The second set was the beginning of the end for Monfils. It was here where Nadal switched up the intensity, and it was here where Monfils started to appear as if he was in way over his head. Credit Monfils for his brave attempt to stay relevant in this match - he didn’t go away, but Rafa emerged in such a way as to make the flashy Frenchman seem ill-equipped to go the distance. At times the crowd tried to will the charismatic Monfils back into the match, and at other times Monfils tried to pump himself up for big games and big points, but the theme of the match always remained intact. The harder Monfils played, the more resistance he would feel from the pain machine.

For the first time since his return, Nadal was absolutely deadly with his ground strokes, patiently alternating between his inside-out and cross-court forehands, which served to keep the agile Monfils on a perpetual treadmill, and eventually fatigued him so much that later in the match he was forced to go for winners before he really had a good shot at the point.

It was such a decisive display of physical and mental prowess that it is now is quite easy to envision Rafa inflicting his personal form of torture on the rest of the men’s field.

It wasn't so easy two weeks ago. After erratic performances and less-than-average serving did Nadal in at Masters events in Montreal and Cincinnati, where he lost in the quarters to Del Potro and in the semis to Djokovic respectively, it was hard to imagine him being a legitimate threat for the title in New York.

But Tuesday nights dominating performance changes all that.

The feel that he was desperately searching for (and not quite finding) before the open started has returned in the last few matches. The slice is biting. He’s timing the ball on the run. The volleys are finding the open court again, and after last night it is painfully (sense a theme developing here?) obvious that Nadal is still the most fit man in the draw, regardless of his injury status.

While his greatest challenges most certainly lie in wait for him, Nadal’s form last night on Arthur Ashe says a lot about how he’ll handle them. Win or lose, I predict pain for his opponents.

Tuesday, September 8, 2009

Mother's Day? Woman's Quarters Preview

Quarterfinal No. 1: Kim Clijsters vs. Na Li

Is there anything that Kimpossible can't do? Hang around Flushing Meadows until Saturday and you just might have your answer.

Kim is vying to become the first mother to reach the semifinals of a Grand-Slam since Yvonne Goolagong stormed to the Wimbledon title in 1980. After surviving an up and down match with Venus Williams in Sundays 4th-round match, Clijsters will be looking to keep Chinese Veteran Na Li from becoming the first Chinese player to ever advance to the semifinals of the U.S. Open.

Li is 1-3 in her career against Clijsters with the win coming in their last meeting in 2007.

The 27-year-old from Wuhan China has yet to lose a set in the tournament.

Clijsters has benefited from tremendous support from the N.Y. crowds, and this could help to get her over the edge in what will more than likely be a very competitive match.

Pick: Clijsters in 3

Quarterfinal # 2: Serena Williams vs. Flavia Pennetta

Flavia Pennetta became the first Italian women to grace the top-10 with her presence earlier in the summer, but the milestone hasn't appeared to diminish her desire for more recognition. The 27-year-old from Brindisi, Italy was irrepressibly bold in fighting off six match points against Vera Zvonareva on Sunday evening, and she'll be looking to become the first Italian woman to ever make the semifinals of a Grand-Slam (Italian women are 0-10 in Grand-Slam quarterfinals).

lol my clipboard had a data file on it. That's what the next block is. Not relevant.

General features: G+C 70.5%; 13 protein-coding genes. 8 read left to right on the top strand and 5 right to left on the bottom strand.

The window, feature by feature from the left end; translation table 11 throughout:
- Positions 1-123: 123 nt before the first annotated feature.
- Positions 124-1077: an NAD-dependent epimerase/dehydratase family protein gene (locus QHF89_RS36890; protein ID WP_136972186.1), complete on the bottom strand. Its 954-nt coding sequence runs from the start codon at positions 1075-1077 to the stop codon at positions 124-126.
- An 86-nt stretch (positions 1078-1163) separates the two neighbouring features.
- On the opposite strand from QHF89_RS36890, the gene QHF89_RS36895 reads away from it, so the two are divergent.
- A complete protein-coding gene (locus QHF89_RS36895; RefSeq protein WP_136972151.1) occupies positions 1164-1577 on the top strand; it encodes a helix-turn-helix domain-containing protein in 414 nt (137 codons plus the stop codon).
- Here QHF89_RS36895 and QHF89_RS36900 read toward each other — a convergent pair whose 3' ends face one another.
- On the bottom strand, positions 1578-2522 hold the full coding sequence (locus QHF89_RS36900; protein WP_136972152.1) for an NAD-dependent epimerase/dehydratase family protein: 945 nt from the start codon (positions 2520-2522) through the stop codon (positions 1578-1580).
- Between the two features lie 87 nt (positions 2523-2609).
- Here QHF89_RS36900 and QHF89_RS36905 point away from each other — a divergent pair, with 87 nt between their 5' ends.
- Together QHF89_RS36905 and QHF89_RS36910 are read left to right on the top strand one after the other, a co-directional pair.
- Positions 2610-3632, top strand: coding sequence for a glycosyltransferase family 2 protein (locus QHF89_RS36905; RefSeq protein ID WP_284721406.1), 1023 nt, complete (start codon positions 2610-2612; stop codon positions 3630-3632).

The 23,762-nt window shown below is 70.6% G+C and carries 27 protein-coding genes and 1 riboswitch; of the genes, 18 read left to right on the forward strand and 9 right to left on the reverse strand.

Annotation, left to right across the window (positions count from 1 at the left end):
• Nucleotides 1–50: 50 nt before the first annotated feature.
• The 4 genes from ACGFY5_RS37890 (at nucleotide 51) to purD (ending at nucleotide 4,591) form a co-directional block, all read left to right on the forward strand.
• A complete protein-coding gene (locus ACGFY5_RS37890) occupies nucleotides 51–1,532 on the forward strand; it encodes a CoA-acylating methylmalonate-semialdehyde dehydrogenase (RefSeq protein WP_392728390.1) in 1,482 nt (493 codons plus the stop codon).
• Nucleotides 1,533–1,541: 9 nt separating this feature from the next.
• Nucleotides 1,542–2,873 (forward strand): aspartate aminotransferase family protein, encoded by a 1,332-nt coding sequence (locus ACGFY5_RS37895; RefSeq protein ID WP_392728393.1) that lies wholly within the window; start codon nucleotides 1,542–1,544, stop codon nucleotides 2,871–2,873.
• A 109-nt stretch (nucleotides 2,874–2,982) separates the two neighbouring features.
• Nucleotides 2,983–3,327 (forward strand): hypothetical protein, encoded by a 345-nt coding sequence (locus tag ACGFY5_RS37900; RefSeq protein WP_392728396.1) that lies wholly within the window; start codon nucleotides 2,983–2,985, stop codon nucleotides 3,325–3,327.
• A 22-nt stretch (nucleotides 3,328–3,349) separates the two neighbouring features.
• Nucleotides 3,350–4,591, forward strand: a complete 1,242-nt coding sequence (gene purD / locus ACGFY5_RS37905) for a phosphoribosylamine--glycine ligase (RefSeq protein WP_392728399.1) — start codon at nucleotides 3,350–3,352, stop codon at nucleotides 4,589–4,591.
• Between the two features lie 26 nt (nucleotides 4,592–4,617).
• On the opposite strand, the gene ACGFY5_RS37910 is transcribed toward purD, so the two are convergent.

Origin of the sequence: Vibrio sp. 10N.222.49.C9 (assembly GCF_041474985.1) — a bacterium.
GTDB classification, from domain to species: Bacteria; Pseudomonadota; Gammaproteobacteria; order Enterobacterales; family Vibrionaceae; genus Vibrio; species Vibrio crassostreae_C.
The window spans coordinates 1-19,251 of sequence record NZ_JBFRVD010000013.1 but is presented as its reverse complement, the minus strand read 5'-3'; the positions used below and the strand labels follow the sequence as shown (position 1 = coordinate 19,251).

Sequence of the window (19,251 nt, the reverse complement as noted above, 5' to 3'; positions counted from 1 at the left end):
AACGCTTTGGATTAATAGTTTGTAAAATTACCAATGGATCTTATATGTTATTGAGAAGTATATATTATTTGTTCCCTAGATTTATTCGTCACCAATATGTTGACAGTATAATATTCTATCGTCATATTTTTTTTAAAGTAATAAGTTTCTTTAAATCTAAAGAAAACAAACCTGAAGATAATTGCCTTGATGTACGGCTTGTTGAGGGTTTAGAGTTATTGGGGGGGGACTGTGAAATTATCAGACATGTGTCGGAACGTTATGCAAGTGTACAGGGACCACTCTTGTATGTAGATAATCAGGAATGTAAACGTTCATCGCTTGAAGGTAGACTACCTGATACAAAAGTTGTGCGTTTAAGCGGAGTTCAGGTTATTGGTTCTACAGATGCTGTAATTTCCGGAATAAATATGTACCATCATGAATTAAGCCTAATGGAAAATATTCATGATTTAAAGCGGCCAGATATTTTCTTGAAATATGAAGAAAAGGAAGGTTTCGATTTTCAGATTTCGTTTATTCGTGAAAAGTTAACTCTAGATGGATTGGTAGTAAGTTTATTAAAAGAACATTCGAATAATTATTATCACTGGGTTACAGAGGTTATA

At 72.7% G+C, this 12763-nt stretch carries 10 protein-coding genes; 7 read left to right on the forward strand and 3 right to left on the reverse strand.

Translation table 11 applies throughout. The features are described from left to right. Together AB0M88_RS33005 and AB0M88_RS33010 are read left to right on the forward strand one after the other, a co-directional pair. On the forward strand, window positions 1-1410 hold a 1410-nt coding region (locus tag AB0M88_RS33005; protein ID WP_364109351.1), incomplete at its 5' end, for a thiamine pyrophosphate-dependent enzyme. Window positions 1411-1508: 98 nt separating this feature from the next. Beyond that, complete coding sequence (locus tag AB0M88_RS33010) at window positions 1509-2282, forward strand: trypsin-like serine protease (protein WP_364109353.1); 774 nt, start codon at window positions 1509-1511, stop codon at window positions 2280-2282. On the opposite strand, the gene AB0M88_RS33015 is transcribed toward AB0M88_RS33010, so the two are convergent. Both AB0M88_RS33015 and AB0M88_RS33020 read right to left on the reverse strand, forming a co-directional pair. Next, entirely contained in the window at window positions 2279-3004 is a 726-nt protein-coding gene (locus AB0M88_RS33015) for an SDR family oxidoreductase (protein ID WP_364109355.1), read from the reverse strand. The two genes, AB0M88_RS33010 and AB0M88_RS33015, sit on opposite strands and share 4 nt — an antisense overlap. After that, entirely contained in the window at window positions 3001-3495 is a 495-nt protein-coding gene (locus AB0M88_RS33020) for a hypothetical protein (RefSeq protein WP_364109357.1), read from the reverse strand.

But does Flavia have the firepower to contend with the games most dynamic player, Serena Williams? In their only previous meeting she lost 6-2 in the third set to Serena (Miami 2008).

Even as Pennetta has been playing the best tennis of her career, winning 23 of her last 26 matches (titles in Palermo and L.A.), and is high on confidence, it seems like a stretch to imagine her getting past Serena in New York.

Williams has yet to be tested at this years Open, winning each of the 8 sets she has played. The three-time U.S. Open champion has won three of the last four Grand-Slams she has played in.

Tonight's match vs. Pennetta will be her 8th career U.S. Open quarterfinal match - she has won four of seven, and each time she has won she has advanced to the final.

Pennetta was a quarterfinalist last year, losing to Dinara Safina in straight sets.

Pick: Williams in 3

Monday, September 7, 2009

Isner Can't Keep American Tennis From Hitting New Low

It's finally come to this. John Isner's magical albeit brief run at this years U.S. Open was ended by Fernando Verdasco on Monday, and the 4th-round loss means that 2009 will be the first time that there hasn't been an American man in the quarter finals of the tournament since the open era began in 1968.

But don't blame Isner. His performance this year was definitely a giant step in the right direction, and he'll move into the top 50 when rankings come out next Monday for the first time in his career.

While it is disappointing for many American tennis fans, who've been spoiled by the likes of Connors, McEnroe, Sampras, Agassi, and Courier, I have a theory on why hitting a new low might actually be good for the Americans who are currently moving up the ladder on the ATP tour.

First, American tennis has been languishing for several years, with Andy Roddick doing everything he can to carry the workload, but really an alarming dearth of talent beneath him. Roddick's early exit this year has exposed the weakness behind the approach of American coaches and players who've chosen to forego versatility and consistency for the allure of being a "power player." In the past, the American style of tennis had payed dividends on the super fast hard courts at the Billie Jean King USTA National Tennis Center, but this year has been a different story.